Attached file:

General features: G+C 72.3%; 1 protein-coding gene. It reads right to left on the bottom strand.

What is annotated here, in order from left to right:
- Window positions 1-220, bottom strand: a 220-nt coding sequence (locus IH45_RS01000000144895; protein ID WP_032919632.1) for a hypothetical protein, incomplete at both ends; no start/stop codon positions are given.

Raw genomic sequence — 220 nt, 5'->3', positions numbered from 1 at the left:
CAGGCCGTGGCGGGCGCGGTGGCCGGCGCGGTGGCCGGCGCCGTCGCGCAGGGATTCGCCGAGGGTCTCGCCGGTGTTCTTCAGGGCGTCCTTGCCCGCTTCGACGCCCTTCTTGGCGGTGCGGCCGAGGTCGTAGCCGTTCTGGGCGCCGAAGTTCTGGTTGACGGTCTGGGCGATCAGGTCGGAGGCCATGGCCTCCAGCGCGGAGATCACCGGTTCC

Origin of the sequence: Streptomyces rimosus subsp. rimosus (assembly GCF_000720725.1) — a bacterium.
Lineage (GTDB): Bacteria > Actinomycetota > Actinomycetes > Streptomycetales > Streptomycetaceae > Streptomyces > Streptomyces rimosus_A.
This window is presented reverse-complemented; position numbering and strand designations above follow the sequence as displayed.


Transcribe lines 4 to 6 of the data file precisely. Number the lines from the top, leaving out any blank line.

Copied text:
Raw genomic sequence — 220 nt, 5'->3', positions numbered from 1 at the left:
CAGGCCGTGGCGGGCGCGGTGGCCGGCGCGGTGGCCGGCGCCGTCGCGCAGGGATTCGCCGAGGGTCTCGCCGGTGTTCTTCAGGGCGTCCTTGCCCGCTTCGACGCCCTTCTTGGCGGTGCGGCCGAGGTCGTAGCCGTTCTGGGCGCCGAAGTTCTGGTTGACGGTCTGGGCGATCAGGTCGGAGGCCATGGCCTCCAGCGCGGAGATCACCGGTTCC

Origin of the sequence: Streptomyces rimosus subsp. rimosus (assembly GCF_000720725.1) — a bacterium.